To maintain a short inner-class distance and long between-class distance, partitioning the two indexes and setting a more appropriate iteration termination condition should be necessary based on the above considerations. Then, determination of an optimized cluster center can proceed. The steps are as follows:(i)Step 1: as the clustering result is sensitive to the selection of the initial cluster centers, the distance between cluster centers should be increased as much as possible. The dominant point with the most neighbors in dataset is taken as the first cluster center, the data point farthest from the dominant point as the second, the data point with the largest product of the distance to the two cluster centers as the third, and so on, until initial clustering centers are solved.(ii)Step 2: calculate and , respectively, by equations (2) and (3). can be given or estimated by a sample variance: .(iii)Step 3: set the threshold of the inner-class distance and of the between-class distance. Variance is used to characterize between-class differences, where .(iv)Step 4: if and , then the iteration is terminated, and the obtained and are the most suitable membership function and cluster center, respectively.(v)Step 5 (sample classification): work out the distance between data points and each cluster center, and classify the minimum values.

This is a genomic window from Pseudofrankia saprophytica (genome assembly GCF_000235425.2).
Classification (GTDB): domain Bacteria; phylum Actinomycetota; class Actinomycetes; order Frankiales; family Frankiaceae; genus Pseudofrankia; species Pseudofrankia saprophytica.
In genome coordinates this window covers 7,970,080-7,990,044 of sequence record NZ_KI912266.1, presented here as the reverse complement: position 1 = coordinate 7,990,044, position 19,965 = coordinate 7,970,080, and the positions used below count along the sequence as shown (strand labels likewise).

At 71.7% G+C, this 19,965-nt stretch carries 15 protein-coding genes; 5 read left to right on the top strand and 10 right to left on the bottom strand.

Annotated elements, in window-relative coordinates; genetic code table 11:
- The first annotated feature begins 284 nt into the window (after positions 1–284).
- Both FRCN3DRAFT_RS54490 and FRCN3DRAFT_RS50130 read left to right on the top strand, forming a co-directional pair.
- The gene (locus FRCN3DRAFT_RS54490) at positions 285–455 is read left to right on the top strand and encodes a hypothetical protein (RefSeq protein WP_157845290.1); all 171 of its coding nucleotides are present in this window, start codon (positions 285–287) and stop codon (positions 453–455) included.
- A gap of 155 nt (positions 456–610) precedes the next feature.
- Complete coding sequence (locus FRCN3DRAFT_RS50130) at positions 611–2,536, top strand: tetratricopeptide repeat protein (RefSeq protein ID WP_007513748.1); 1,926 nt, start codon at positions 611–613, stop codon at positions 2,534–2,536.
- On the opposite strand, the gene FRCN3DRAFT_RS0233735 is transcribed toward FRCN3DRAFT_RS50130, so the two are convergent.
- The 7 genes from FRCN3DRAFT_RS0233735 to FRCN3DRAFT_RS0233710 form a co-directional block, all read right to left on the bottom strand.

5. Simulation Research
Given that a service resource targets a large number of consumers and may be allocated via five channels, a random sample survey was conducted on 100 consumers to seek their service evaluation data on each channel. The consumer group is clustered to pursue a more effective allocation of resources.